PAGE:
Figure 3 shows a custom whitelist rule that you can use to apply a virtual patch to a PHP script. Requests to script.php must contain one parameter named statid and the value must be a numerical value from one to three digits long. With this patch in place, exploitation of an SQL injection vulnerability via the statid parameter would not be possible.

Figure 3. Whitelist Rule to Patch a Vulnerable PHP Script
<Location /apps/script.php>
  SecRule &ARGS "!@eq 1"
  SecRule ARGS_NAMES "!^statid$"
  SecRule ARGS:statID "!^\d{1,3}$"

Request Coverage

SQL injection protection can be very tricky for a WAF. Attack payloads can manifest themselves virtually anywhere within an HTTP request, such as the querystring, POST data, cookies, custom and standard HTTP headers (e.g., Referer, Server, etc.), or even parts of the URL path. ModSecurity can handle any of these scenarios. Figure 4 is an example list of variables (i.e., targets for analysis) that ModSecurity supports. This should give you an idea of the comprehensive request-level protection that ModSecurity provides and that a WAF must implement to adequately protect against SQL injection:

Figure 4. ModSecurity REQUEST Variables

Request Normalization

Attack strings can be encoded in a variety of ways to avoid detection and easily defeat simple input validation filters. ModSecurity is capable of handling virtually any complex encoding scenario, as it supports a wide variety of transformation functions and can apply those functions multiple times per rule and in any order. Figure 5 shows a list of transformation functions from the ModSecurity Reference Manual.

Figure 5. ModSecurity Transformation Functions


If for some reason built-in functions don’t meet your needs, you can build custom transformation functions via ModSecurity’s support for the Lua scripting language.

Response Analysis

Another key feature of a WAF when it comes to mitigating SQL injection is the ability to suppress key information leakage, such as detailed SQL error messages. Refer to Figure 6, which is an actual outbound rule from the Outbound rule file (modsecurity_crs_50_outbound.conf ) of the ModSecurity Core Rule Set.

Figure 6. SQL Errors Leakage Rule from the Outbound Rule File
# SQL Errors leakage
"(?:\b(?:(?:s(?:elect list because it is not contained in (?:an aggregate function
and there is no|either an aggregate function or the) GROUP BY clause|upplied
argument is not a valid (?:(?:M(?:S |y)|Postgre)SQL|O(?:racle|DBC)))|S(?:yntax
error converting the \w+ value .*? to a column of data type|QL Server does not
exist or access denied)|Either BOF or EOF is True, or the current record has been
deleted(?:; the operation|\. Requested)|The column prefix .{0,50}? does not match
with a table name or alias name used in the query|Could not find server '\w+' in
sysservers\. execute sp_addlinkedserver)\b|Un(?:closed quotation mark before the
character string\b|able to connect to PostgreSQL server:)|(?:Microsoft OLE DB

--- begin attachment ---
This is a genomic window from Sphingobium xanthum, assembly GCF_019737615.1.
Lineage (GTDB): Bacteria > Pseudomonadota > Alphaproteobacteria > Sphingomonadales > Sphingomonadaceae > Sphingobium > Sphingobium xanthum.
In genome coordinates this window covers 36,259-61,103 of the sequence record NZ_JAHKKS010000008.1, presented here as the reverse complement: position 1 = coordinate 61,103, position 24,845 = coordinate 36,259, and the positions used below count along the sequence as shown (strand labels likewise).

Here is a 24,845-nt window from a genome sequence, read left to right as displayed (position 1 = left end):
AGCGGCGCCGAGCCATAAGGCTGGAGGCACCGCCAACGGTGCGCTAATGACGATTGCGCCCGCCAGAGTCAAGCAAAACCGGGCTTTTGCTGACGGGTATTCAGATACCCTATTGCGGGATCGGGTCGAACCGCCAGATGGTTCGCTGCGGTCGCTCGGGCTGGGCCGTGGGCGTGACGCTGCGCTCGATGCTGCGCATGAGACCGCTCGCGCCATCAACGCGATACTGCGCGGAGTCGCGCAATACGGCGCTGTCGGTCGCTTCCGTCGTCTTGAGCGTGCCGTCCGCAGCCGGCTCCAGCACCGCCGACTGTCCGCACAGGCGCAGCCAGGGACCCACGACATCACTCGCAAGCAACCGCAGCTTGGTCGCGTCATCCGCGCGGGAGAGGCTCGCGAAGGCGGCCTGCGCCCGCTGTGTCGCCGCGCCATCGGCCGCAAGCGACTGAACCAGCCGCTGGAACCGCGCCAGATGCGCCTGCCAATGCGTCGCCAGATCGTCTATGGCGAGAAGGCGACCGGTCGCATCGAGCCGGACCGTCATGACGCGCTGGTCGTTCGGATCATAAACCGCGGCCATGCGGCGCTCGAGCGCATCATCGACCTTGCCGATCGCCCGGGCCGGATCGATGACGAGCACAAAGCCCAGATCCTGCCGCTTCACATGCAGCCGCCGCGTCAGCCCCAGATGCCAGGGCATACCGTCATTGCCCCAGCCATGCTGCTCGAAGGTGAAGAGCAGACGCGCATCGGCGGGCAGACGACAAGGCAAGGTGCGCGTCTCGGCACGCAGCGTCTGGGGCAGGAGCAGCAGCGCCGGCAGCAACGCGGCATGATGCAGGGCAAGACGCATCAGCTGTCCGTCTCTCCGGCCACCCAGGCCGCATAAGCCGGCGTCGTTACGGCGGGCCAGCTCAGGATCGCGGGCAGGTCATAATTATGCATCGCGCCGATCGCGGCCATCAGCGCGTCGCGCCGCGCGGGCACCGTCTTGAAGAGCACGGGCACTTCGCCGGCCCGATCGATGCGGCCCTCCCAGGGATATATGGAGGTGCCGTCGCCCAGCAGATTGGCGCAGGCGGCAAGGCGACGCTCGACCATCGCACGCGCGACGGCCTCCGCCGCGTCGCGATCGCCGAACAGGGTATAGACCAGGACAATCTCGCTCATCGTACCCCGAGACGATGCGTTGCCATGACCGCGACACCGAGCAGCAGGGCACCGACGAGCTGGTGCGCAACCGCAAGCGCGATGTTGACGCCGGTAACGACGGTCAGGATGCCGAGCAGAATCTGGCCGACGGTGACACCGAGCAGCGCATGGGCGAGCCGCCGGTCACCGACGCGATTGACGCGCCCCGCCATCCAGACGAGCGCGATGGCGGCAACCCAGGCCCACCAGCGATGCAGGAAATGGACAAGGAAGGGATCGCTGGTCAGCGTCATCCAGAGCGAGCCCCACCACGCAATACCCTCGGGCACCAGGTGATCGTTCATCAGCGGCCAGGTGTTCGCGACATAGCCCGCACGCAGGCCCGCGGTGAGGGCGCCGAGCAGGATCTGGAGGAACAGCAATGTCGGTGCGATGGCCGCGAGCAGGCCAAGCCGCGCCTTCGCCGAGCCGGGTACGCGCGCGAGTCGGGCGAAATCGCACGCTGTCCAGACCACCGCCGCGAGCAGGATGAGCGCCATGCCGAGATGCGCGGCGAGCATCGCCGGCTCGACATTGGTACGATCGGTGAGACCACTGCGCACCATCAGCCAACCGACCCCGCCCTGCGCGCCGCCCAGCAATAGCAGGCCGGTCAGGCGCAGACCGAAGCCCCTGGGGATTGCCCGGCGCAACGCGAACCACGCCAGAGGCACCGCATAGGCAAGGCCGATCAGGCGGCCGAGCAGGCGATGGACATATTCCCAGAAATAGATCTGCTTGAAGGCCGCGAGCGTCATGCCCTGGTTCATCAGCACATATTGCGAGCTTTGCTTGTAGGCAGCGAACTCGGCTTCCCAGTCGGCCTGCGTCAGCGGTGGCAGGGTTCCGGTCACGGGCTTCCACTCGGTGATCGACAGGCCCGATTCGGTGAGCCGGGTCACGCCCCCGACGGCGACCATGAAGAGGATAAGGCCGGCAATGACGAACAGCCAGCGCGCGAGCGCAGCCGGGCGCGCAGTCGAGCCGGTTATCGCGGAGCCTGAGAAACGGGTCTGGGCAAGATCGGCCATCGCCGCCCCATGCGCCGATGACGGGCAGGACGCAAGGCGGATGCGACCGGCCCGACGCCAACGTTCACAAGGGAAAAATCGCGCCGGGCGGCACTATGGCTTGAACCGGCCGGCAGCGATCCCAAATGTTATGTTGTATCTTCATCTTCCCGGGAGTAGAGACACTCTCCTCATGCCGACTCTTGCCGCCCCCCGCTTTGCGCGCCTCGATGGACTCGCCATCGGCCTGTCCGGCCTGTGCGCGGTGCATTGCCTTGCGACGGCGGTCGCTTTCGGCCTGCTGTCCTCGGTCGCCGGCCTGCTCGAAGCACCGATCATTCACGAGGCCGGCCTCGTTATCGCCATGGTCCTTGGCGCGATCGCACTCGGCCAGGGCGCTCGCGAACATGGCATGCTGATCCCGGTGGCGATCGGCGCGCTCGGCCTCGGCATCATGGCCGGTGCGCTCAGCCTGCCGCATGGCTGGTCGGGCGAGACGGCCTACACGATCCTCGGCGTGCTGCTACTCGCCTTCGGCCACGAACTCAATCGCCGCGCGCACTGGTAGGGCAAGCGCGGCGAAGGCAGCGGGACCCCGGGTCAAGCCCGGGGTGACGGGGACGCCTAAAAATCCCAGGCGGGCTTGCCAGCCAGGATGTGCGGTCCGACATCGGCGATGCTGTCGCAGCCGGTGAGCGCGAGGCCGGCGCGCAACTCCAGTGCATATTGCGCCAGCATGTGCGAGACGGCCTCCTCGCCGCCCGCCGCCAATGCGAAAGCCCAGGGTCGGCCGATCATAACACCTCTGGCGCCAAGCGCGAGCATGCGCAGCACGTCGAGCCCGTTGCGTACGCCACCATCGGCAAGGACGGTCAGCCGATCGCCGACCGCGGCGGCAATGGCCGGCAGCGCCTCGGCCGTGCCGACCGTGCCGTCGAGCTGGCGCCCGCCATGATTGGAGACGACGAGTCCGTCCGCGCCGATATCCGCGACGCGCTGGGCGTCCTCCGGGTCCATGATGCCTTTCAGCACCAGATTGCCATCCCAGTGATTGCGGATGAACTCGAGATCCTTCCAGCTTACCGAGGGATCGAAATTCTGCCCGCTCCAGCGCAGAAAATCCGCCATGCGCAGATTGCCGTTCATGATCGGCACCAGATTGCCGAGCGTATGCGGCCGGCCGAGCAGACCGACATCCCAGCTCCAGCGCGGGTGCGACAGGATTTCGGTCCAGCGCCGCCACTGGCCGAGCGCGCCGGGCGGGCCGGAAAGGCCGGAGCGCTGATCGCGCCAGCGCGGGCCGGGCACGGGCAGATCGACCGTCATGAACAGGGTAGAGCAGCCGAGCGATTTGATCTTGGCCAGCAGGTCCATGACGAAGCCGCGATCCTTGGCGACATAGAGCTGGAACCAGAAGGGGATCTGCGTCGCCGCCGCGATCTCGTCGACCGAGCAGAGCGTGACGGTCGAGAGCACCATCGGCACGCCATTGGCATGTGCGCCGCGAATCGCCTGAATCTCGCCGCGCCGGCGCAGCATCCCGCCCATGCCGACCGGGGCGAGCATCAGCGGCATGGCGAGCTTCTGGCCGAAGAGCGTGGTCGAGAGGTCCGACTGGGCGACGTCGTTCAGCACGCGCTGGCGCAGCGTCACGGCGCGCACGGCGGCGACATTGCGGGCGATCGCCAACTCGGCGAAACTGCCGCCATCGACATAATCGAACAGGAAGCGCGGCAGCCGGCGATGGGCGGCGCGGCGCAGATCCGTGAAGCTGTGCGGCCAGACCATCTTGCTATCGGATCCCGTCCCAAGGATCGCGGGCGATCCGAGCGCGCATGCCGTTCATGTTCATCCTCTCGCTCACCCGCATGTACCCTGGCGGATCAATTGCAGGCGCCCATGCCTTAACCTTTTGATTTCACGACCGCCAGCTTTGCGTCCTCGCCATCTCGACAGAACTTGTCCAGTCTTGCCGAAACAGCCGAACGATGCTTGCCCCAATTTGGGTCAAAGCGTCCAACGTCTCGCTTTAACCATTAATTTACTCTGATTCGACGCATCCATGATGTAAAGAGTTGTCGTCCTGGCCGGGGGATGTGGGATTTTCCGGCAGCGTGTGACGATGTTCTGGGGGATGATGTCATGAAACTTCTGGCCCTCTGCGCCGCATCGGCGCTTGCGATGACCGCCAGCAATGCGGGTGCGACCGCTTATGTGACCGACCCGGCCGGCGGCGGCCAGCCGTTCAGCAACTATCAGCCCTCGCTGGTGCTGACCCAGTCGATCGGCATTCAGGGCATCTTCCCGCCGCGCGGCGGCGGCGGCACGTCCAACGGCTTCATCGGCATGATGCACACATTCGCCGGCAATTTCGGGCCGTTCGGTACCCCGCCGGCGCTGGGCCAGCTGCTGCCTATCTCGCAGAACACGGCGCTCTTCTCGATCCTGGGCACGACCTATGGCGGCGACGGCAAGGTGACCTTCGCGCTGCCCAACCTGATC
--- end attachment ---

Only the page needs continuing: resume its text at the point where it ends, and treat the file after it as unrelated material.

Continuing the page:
Provider for .{0,30} [eE]rror |error '800a01b8)'|(?:Warning: mysql_connect\
(\)|PostgreSQL query failed):|You have an error in your SQL syntax(?: near
'|;)|cannot take a \w+ data type as an argument\*.|incorrect syntax near (?:\'|the\
b|@@error\b)|microsoft jet database engine error '8|ORA-\d{5}: )|\[Microsoft\]\
[ODBC )" \
Information Leakage',id:'970003',tag:'LEAKAGE/ERRORS',severity:'4'"


If the message in the response successfully matches against the regular expression (indicating that an SQL error has occurred), ModSecurity sends a 501 status code. This is non-standard behavior, but it is used to confuse automated clients and scanners.

This type of response analysis and error suppression does not eliminate the SQL injection vulnerability or help in the case of blind SQL injection, but it is still an important defense-in-depth security mechanism.

Intrusion Detection Capabilities

Lastly, WAFs should be able to monitor application behavior passively, take action in the event of suspicious behavior, and maintain a non-reputable log of events for a forensic analysis following an SQL injection incident. The logs should give you the information to determine whether your application was attacked and provide enough information for reproducing the attack string. Blocking and rejecting malicious input aside, the ability to add intrusion detection features to your application without changing a line of code is a strong argument for the use of WAFs. When performing a forensic analysis following an SQL injection incident, nothing is more frustrating than having to rely on Web server log files, which often contain only a small subset of the data sent in the request.

In summary, with ModSecurity it is possible to stop SQL injection attacks, patch a known SQL injection vulnerability, detect attack attempts, and suppress SQL error messages that often facilitate exploitation of SQL injection vulnerabilities. Now that we’ve discussed ModSecurity and WAFs in general, we’re going to look at some solutions that could be considered a WAF but are not as robust. However, they can be just as effective depending on the scenario, and they can be potentially cheaper in cost and resource requirements to deploy.